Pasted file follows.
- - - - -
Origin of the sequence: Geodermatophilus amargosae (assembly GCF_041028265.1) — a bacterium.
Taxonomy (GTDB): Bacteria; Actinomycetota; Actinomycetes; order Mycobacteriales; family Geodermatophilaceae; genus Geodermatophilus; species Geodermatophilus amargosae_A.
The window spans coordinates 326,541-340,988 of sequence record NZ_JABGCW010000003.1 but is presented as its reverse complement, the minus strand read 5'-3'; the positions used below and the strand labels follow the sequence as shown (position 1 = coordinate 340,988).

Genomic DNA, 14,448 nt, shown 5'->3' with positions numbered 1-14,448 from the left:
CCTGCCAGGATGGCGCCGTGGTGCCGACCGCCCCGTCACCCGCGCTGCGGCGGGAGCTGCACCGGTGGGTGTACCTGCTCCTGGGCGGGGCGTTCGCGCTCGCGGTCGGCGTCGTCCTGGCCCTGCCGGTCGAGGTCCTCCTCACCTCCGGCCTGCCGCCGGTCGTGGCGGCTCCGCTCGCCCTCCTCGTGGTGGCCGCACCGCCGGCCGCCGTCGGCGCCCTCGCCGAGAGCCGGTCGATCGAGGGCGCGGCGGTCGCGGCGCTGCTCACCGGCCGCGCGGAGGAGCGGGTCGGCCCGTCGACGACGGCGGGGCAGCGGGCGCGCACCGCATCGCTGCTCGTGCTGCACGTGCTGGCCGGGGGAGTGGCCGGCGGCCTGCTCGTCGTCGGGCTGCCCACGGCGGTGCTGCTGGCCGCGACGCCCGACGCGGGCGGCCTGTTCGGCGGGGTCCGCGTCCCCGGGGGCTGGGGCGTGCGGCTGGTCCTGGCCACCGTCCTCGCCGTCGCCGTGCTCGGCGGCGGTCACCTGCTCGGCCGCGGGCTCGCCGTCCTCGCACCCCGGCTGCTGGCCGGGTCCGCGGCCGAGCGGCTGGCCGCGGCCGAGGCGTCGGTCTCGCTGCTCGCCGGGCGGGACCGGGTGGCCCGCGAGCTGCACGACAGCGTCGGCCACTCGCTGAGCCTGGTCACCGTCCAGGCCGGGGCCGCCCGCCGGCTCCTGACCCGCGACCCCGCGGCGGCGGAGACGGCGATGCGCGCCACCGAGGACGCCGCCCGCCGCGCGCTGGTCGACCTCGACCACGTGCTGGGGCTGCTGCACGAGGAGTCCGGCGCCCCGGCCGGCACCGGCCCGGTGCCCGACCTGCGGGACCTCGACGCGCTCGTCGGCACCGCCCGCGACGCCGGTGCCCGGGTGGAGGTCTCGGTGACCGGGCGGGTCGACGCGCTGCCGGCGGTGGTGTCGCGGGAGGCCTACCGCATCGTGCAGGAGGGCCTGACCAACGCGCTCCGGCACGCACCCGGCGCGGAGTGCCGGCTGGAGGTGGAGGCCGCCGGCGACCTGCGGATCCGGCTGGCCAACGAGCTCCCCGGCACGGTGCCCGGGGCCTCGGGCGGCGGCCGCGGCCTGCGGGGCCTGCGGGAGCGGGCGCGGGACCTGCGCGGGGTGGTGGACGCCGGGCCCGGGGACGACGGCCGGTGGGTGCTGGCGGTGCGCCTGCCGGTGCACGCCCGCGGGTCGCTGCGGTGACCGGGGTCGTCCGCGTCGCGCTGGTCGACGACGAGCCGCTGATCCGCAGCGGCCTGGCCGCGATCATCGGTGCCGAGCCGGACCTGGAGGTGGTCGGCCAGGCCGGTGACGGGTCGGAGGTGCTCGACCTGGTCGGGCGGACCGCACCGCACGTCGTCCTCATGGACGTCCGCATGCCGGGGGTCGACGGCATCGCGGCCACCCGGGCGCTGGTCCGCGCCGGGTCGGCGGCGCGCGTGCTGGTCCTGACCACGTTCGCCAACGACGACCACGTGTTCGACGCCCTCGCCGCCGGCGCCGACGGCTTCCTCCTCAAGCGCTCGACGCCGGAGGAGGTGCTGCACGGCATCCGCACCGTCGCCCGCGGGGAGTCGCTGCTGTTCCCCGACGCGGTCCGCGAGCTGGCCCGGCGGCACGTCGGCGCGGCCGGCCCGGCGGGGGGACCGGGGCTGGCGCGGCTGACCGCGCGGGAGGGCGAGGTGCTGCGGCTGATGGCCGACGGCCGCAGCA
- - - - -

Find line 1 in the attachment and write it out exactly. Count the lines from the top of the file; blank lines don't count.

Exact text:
Origin of the sequence: Geodermatophilus amargosae (assembly GCF_041028265.1) — a bacterium.